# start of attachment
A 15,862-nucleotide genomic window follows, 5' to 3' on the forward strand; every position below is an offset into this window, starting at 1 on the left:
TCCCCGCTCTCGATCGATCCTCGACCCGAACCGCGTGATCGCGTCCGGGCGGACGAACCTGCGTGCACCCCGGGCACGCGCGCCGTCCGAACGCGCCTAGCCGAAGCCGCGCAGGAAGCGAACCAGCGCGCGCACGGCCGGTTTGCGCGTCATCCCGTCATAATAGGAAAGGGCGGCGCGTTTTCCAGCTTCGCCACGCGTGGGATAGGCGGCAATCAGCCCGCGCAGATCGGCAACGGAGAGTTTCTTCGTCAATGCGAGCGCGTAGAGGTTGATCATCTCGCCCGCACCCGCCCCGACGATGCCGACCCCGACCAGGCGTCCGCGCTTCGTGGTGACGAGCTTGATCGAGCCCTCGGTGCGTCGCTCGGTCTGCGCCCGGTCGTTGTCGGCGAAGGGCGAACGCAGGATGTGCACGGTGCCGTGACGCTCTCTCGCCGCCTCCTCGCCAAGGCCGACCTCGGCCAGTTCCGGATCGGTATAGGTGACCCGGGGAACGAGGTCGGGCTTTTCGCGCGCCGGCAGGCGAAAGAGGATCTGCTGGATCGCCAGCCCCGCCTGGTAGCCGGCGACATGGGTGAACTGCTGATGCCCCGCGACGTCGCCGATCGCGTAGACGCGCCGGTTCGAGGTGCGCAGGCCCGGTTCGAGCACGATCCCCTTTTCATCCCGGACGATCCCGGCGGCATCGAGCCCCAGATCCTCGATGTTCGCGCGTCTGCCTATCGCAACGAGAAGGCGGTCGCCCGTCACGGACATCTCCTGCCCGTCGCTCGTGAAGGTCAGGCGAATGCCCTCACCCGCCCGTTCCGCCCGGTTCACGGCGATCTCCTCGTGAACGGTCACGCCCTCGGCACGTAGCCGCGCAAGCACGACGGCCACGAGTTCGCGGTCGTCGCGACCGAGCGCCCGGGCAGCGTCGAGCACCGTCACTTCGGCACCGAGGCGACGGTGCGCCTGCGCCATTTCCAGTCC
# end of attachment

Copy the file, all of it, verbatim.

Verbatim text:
A 15,862-nucleotide genomic window follows, 5' to 3' on the forward strand; every position below is an offset into this window, starting at 1 on the left:
TCCCCGCTCTCGATCGATCCTCGACCCGAACCGCGTGATCGCGTCCGGGCGGACGAACCTGCGTGCACCCCGGGCACGCGCGCCGTCCGAACGCGCCTAGCCGAAGCCGCGCAGGAAGCGAACCAGCGCGCGCACGGCCGGTTTGCGCGTCATCCCGTCATAATAGGAAAGGGCGGCGCGTTTTCCAGCTTCGCCACGCGTGGGATAGGCGGCAATCAGCCCGCGCAGATCGGCAACGGAGAGTTTCTTCGTCAATGCGAGCGCGTAGAGGTTGATCATCTCGCCCGCACCCGCCCCGACGATGCCGACCCCGACCAGGCGTCCGCGCTTCGTGGTGACGAGCTTGATCGAGCCCTCGGTGCGTCGCTCGGTCTGCGCCCGGTCGTTGTCGGCGAAGGGCGAACGCAGGATGTGCACGGTGCCGTGACGCTCTCTCGCCGCCTCCTCGCCAAGGCCGACCTCGGCCAGTTCCGGATCGGTATAGGTGACCCGGGGAACGAGGTCGGGCTTTTCGCGCGCCGGCAGGCGAAAGAGGATCTGCTGGATCGCCAGCCCCGCCTGGTAGCCGGCGACATGGGTGAACTGCTGATGCCCCGCGACGTCGCCGATCGCGTAGACGCGCCGGTTCGAGGTGCGCAGGCCCGGTTCGAGCACGATCCCCTTTTCATCCCGGACGATCCCGGCGGCATCGAGCCCCAGATCCTCGATGTTCGCGCGTCTGCCTATCGCAACGAGAAGGCGGTCGCCCGTCACGGACATCTCCTGCCCGTCGCTCGTGAAGGTCAGGCGAATGCCCTCACCCGCCCGTTCCGCCCGGTTCACGGCGATCTCCTCGTGAACGGTCACGCCCTCGGCACGTAGCCGCGCAAGCACGACGGCCACGAGTTCGCGGTCGTCGCGACCGAGCGCCCGGGCAGCGTCGAGCACCGTCACTTCGGCACCGAGGCGACGGTGCGCCTGCGCCATTTCCAGTCC